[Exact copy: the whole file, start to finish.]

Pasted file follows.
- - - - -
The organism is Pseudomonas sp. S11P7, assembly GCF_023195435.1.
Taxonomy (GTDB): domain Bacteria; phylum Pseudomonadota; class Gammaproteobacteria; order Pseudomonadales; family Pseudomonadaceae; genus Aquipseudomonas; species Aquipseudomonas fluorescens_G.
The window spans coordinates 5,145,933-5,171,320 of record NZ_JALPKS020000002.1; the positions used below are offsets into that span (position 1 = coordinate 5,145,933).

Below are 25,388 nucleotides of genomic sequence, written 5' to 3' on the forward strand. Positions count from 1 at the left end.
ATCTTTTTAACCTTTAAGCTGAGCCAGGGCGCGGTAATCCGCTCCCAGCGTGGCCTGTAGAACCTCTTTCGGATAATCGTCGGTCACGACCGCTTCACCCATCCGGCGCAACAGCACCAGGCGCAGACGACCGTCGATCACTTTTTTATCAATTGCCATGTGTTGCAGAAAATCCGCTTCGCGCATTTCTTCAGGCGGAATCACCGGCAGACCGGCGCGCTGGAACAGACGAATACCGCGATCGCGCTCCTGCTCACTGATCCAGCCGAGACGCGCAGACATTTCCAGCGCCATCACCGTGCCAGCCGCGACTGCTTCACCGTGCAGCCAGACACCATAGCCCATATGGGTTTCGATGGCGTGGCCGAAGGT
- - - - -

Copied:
The organism is Pseudomonas sp. S11P7, assembly GCF_023195435.1.
Taxonomy (GTDB): domain Bacteria; phylum Pseudomonadota; class Gammaproteobacteria; order Pseudomonadales; family Pseudomonadaceae; genus Aquipseudomonas; species Aquipseudomonas fluorescens_G.
The window spans coordinates 5,145,933-5,171,320 of record NZ_JALPKS020000002.1; the positions used below are offsets into that span (position 1 = coordinate 5,145,933).

Below are 25,388 nucleotides of genomic sequence, written 5' to 3' on the forward strand. Positions count from 1 at the left end.
ATCTTTTTAACCTTTAAGCTGAGCCAGGGCGCGGTAATCCGCTCCCAGCGTGGCCTGTAGAACCTCTTTCGGATAATCGTCGGTCACGACCGCTTCACCCATCCGGCGCAACAGCACCAGGCGCAGACGACCGTCGATCACTTTTTTATCAATTGCCATGTGTTGCAGAAAATCCGCTTCGCGCATTTCTTCAGGCGGAATCACCGGCAGACCGGCGCGCTGGAACAGACGAATACCGCGATCGCGCTCCTGCTCACTGATCCAGCCGAGACGCGCAGACATTTCCAGCGCCATCACCGTGCCAGCCGCGACTGCTTCACCGTGCAGCCAGACACCATAGCCCATATGGGTTTCGATGGCGTGGCCGAAGGT